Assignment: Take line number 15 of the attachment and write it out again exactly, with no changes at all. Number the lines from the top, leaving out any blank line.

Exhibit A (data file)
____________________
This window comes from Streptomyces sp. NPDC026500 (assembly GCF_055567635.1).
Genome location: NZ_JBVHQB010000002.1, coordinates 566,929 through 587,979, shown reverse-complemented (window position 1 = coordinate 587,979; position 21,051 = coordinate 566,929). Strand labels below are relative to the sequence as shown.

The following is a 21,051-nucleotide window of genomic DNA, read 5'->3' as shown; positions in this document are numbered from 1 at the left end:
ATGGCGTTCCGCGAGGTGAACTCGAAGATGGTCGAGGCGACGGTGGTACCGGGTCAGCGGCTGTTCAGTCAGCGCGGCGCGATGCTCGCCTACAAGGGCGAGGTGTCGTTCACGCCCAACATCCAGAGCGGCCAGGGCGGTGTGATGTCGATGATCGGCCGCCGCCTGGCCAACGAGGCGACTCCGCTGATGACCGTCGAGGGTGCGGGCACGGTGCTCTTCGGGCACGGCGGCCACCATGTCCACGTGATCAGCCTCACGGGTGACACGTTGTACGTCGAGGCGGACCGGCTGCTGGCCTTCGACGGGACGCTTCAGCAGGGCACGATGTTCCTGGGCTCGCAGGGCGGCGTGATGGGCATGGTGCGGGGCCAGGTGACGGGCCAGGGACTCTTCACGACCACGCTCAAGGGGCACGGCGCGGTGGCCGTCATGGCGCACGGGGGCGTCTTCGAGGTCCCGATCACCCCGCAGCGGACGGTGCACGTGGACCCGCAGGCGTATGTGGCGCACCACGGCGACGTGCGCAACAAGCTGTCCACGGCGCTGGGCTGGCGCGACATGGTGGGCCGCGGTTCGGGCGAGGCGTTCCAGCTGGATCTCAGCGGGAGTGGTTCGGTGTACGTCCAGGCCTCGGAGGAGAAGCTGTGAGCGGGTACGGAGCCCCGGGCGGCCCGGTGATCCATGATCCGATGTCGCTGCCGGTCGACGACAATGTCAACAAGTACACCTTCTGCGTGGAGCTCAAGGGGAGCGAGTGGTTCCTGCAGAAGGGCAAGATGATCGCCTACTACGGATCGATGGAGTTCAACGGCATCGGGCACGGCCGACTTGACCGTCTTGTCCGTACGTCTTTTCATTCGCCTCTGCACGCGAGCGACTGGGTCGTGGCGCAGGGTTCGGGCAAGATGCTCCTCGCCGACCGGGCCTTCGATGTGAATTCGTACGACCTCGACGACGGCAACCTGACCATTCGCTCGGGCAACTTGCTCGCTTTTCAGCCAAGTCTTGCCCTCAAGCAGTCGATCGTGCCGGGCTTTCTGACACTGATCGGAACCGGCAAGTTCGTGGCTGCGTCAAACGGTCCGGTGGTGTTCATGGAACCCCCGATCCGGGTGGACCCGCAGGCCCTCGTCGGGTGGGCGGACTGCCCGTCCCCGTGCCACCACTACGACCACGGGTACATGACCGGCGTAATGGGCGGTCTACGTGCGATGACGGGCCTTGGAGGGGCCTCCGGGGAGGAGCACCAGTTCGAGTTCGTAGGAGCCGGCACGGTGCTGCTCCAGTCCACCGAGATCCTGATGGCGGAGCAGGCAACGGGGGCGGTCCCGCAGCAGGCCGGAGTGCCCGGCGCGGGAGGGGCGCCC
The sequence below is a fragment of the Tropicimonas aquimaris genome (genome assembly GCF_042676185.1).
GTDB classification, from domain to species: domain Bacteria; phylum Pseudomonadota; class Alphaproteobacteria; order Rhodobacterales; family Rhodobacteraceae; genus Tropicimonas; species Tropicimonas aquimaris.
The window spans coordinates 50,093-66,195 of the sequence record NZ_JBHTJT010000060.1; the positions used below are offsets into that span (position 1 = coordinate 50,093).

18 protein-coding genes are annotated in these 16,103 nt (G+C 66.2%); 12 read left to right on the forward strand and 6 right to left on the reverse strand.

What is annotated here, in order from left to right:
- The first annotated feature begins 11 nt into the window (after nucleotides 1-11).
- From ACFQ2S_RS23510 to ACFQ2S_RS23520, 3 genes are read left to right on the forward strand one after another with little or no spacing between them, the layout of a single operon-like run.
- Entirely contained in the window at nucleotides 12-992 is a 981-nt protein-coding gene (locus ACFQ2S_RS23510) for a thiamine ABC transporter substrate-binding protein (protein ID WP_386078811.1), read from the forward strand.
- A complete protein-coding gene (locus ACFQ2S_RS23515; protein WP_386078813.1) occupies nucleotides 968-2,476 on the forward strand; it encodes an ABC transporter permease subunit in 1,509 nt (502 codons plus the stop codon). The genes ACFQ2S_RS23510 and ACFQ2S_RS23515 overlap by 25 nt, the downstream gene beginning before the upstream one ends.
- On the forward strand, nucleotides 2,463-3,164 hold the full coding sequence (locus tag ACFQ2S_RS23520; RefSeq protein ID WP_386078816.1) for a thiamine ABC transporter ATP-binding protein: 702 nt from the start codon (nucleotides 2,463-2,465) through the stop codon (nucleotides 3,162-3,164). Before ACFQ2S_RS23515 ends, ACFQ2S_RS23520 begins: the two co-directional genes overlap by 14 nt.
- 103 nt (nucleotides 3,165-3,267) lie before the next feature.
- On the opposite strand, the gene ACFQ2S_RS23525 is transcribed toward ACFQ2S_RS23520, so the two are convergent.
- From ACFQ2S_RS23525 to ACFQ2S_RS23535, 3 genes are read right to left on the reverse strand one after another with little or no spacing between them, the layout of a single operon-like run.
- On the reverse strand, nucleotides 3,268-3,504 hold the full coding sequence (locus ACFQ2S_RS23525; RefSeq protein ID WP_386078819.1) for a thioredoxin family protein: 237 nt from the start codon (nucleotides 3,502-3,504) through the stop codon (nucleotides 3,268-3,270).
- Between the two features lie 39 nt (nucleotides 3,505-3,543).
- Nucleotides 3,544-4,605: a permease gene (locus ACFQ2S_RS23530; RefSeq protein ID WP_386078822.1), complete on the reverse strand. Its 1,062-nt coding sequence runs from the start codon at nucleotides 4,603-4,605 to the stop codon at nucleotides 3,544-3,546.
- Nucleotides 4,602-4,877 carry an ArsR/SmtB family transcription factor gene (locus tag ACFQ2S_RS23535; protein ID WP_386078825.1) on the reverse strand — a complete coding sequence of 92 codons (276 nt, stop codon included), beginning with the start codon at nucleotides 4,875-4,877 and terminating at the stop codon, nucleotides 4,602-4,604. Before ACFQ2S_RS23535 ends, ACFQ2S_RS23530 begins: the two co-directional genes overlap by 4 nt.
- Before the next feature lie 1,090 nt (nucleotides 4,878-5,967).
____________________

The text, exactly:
- 103 nt (nucleotides 3,165-3,267) lie before the next feature.